Perhaps the central purpose of the third act is to go back and to try, if appropriate, to change our relationship to the past. It turns out that cognitive research shows when we are able to do this, it manifests neurologically — neural pathways are created in the brain. You see, if you have, over time, reacted negatively to past events and people, neural pathways are laid down by chemical and electrical signals that are sent through the brain. And over time, these neural pathways become hardwired. They become the norm — even if it's bad for us, because it causes us stress and anxiety.
If, however, we can go back and alter our relationship, re-vision our relationship to past people and events, neural pathways can change. And if we can maintain the more positive feelings about the past, that becomes the new norm. It's like resetting a thermostat. It's not having experiences that makes us wise. It's reflecting on the experiences that we've had that makes us wise and that helps us become whole, brings wisdom and authenticity. It helps us become what we might have been.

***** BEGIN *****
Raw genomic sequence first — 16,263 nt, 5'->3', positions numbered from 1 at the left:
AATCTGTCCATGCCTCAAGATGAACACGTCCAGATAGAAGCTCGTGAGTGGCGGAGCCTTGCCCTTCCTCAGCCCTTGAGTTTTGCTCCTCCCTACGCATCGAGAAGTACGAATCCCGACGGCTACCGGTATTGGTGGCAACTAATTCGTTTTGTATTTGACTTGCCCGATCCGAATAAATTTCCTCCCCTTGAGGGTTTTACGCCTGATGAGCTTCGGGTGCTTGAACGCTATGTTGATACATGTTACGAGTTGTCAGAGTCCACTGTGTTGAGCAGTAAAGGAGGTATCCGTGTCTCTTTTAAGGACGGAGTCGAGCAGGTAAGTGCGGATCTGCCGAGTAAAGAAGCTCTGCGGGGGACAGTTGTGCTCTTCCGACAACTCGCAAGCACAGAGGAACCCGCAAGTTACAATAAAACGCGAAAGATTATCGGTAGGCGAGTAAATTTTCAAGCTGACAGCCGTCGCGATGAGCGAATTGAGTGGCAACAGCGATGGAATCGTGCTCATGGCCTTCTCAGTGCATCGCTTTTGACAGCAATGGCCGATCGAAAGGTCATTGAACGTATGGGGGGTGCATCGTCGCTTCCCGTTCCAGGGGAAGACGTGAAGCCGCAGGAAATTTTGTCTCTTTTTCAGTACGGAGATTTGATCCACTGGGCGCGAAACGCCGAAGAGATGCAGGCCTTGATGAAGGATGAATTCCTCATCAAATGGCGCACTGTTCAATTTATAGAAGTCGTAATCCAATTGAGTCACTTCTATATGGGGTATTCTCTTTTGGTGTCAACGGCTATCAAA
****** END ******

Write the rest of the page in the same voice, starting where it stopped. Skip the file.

Women start off whole, don't we? I mean, as girls, we're feisty — "Yeah? Who says?"
We have agency. We are the subjects of our own lives. But very often, many, if not most of us, when we hit puberty, we start worrying about fitting in and being popular. And we become the subjects and objects of other people's lives. But now, in our third acts, it may be possible for us to circle back to where we started, and know it for the first time. And if we can do that, it will not just be for ourselves. Older women are the largest demographic in the world. If we can go back and redefine ourselves and become whole, this will create a cultural shift in the world, and it will give an example to younger generations so that they can reconceive their own lifespan.
Thank you very much.